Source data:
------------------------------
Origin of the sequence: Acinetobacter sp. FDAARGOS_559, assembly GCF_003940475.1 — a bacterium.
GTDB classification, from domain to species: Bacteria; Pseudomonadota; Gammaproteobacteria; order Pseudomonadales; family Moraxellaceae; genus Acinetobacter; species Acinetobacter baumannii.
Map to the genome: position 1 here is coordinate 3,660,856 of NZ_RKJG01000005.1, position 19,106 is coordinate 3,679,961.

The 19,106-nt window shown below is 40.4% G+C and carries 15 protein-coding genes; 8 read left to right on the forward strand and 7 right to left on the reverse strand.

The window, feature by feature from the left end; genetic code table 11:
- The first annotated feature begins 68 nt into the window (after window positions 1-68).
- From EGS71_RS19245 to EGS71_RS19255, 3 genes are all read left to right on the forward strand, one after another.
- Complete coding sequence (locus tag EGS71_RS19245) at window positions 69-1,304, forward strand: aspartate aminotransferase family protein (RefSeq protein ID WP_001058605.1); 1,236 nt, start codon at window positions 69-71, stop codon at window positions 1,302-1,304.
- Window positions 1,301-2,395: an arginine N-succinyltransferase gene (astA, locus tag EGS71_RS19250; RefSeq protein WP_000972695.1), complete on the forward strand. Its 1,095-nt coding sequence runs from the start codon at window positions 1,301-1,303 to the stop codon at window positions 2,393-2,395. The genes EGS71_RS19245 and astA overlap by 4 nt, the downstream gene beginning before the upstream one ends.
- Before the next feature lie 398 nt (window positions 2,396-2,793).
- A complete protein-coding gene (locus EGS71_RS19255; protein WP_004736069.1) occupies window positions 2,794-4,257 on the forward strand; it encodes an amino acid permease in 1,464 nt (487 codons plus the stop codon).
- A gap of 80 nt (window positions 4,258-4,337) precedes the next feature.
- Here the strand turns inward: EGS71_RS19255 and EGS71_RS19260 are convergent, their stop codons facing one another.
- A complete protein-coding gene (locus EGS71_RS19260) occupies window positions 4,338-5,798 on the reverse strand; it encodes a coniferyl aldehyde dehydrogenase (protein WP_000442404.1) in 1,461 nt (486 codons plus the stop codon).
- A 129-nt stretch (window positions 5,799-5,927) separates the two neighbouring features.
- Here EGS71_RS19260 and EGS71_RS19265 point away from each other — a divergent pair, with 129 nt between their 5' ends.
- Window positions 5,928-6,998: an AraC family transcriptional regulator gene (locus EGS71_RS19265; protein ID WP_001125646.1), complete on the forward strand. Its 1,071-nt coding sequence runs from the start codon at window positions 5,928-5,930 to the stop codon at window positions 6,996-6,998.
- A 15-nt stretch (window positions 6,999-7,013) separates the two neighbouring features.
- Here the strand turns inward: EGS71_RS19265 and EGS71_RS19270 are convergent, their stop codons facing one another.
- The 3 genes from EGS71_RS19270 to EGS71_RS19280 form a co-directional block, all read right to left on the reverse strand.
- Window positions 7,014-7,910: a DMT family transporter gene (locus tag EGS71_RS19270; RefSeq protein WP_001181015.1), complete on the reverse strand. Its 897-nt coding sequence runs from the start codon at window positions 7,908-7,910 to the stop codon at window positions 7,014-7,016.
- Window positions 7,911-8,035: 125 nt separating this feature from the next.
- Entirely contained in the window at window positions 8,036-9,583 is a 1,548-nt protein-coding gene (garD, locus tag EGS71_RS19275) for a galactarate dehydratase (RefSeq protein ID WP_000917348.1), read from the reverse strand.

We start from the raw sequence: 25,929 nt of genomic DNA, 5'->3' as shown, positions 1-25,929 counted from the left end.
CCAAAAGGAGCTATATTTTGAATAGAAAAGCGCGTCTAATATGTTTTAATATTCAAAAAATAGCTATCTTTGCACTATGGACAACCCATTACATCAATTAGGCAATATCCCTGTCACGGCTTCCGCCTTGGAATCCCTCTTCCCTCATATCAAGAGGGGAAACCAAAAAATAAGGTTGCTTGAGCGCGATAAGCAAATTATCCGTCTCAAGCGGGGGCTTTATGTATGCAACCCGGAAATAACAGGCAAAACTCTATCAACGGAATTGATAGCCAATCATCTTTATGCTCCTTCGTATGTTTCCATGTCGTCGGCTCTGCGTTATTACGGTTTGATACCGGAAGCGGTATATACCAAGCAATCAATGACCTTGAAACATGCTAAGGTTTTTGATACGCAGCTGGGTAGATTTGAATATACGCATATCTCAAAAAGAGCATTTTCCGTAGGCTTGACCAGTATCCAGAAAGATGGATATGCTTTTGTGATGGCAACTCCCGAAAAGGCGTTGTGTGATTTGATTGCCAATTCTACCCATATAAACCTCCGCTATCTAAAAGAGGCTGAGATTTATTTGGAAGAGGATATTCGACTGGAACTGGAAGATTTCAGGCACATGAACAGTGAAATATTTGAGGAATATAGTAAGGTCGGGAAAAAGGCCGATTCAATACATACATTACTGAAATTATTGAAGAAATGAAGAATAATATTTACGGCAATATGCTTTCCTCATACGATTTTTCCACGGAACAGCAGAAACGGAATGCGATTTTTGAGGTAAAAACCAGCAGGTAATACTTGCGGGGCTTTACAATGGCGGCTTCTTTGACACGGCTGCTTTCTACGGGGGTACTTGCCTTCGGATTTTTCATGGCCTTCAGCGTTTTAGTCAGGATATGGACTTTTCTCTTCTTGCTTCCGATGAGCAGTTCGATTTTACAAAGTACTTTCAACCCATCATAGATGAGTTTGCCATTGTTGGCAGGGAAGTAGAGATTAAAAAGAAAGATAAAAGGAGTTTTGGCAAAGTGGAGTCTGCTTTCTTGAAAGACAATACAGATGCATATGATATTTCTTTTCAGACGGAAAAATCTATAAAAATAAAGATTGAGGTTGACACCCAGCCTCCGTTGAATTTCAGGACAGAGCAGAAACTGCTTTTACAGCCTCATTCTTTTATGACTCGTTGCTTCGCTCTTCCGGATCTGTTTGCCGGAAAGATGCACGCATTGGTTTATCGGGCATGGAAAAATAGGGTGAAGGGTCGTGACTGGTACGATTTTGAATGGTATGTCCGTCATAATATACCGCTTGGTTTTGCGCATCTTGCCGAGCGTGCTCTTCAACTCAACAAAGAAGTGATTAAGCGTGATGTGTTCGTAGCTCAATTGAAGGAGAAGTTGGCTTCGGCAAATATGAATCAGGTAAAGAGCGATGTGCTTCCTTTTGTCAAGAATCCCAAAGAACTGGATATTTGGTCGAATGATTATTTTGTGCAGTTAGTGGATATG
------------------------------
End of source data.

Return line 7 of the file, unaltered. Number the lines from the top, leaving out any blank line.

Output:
- From EGS71_RS19245 to EGS71_RS19255, 3 genes are all read left to right on the forward strand, one after another.